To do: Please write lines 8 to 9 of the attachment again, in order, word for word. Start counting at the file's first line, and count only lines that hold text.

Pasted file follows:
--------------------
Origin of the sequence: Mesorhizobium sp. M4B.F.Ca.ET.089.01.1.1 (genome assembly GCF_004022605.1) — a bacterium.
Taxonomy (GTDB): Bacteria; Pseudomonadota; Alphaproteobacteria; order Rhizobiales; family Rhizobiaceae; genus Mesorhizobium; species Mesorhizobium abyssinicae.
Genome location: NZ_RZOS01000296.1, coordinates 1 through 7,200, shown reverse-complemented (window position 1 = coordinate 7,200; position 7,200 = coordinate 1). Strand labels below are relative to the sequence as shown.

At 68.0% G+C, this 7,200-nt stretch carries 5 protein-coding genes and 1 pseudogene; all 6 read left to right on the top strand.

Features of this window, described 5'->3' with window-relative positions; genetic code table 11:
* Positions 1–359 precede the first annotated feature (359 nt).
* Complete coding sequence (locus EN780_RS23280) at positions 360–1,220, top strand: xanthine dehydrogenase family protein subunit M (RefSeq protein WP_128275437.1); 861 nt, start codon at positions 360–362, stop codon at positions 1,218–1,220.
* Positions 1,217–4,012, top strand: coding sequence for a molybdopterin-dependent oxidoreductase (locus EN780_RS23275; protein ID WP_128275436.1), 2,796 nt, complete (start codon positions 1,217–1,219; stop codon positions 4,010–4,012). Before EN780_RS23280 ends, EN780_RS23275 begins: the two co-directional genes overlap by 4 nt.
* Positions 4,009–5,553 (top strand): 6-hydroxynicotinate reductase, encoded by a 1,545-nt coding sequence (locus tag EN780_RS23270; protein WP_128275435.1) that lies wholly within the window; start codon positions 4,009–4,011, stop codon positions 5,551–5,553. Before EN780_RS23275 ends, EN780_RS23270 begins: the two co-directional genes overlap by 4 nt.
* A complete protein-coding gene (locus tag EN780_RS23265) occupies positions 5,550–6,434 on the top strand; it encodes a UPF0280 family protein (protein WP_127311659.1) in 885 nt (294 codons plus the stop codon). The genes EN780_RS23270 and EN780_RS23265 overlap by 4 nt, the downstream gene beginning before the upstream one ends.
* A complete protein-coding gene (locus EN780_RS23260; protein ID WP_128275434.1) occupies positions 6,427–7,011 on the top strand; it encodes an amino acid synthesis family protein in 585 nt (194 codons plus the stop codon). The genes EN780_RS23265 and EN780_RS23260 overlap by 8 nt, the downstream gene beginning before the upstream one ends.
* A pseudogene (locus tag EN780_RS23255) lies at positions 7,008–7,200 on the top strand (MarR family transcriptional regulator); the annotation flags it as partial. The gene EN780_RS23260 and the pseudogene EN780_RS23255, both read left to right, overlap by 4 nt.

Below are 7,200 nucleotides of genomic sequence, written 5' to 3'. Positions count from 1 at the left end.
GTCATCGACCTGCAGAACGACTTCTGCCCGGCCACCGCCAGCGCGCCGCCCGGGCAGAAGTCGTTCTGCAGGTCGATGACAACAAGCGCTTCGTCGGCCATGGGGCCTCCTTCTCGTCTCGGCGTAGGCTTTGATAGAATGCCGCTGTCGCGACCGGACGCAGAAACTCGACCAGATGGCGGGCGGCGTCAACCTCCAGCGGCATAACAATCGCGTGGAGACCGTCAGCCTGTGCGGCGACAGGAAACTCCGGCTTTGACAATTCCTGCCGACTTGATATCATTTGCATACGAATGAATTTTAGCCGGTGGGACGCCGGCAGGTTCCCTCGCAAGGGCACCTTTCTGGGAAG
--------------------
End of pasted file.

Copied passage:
* Positions 1,217–4,012, top strand: coding sequence for a molybdopterin-dependent oxidoreductase (locus EN780_RS23275; protein ID WP_128275436.1), 2,796 nt, complete (start codon positions 1,217–1,219; stop codon positions 4,010–4,012). Before EN780_RS23280 ends, EN780_RS23275 begins: the two co-directional genes overlap by 4 nt.
* Positions 4,009–5,553 (top strand): 6-hydroxynicotinate reductase, encoded by a 1,545-nt coding sequence (locus tag EN780_RS23270; protein WP_128275435.1) that lies wholly within the window; start codon positions 4,009–4,011, stop codon positions 5,551–5,553. Before EN780_RS23275 ends, EN780_RS23270 begins: the two co-directional genes overlap by 4 nt.